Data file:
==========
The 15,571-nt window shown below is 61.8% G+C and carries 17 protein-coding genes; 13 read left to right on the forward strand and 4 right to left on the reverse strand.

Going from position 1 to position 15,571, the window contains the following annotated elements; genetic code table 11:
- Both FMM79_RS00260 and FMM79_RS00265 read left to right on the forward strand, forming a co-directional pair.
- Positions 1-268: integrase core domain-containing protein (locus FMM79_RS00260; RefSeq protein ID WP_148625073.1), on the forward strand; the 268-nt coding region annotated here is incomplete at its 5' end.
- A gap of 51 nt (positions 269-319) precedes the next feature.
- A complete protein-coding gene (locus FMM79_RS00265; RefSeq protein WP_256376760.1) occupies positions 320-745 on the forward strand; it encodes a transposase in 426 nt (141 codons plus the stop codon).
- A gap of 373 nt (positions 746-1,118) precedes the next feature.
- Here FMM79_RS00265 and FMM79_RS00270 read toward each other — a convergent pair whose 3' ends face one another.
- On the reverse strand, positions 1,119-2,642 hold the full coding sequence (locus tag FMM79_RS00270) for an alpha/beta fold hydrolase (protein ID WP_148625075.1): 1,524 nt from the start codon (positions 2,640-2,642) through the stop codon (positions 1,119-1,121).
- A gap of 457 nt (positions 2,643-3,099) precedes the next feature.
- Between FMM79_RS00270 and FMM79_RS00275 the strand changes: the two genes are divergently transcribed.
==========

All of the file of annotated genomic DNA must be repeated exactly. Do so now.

The 15,571-nt window shown below is 61.8% G+C and carries 17 protein-coding genes; 13 read left to right on the forward strand and 4 right to left on the reverse strand.

Going from position 1 to position 15,571, the window contains the following annotated elements; genetic code table 11:
- Both FMM79_RS00260 and FMM79_RS00265 read left to right on the forward strand, forming a co-directional pair.
- Positions 1-268: integrase core domain-containing protein (locus FMM79_RS00260; RefSeq protein ID WP_148625073.1), on the forward strand; the 268-nt coding region annotated here is incomplete at its 5' end.
- A gap of 51 nt (positions 269-319) precedes the next feature.
- A complete protein-coding gene (locus FMM79_RS00265; RefSeq protein WP_256376760.1) occupies positions 320-745 on the forward strand; it encodes a transposase in 426 nt (141 codons plus the stop codon).
- A gap of 373 nt (positions 746-1,118) precedes the next feature.
- Here FMM79_RS00265 and FMM79_RS00270 read toward each other — a convergent pair whose 3' ends face one another.
- On the reverse strand, positions 1,119-2,642 hold the full coding sequence (locus tag FMM79_RS00270) for an alpha/beta fold hydrolase (protein ID WP_148625075.1): 1,524 nt from the start codon (positions 2,640-2,642) through the stop codon (positions 1,119-1,121).
- A gap of 457 nt (positions 2,643-3,099) precedes the next feature.
- Between FMM79_RS00270 and FMM79_RS00275 the strand changes: the two genes are divergently transcribed.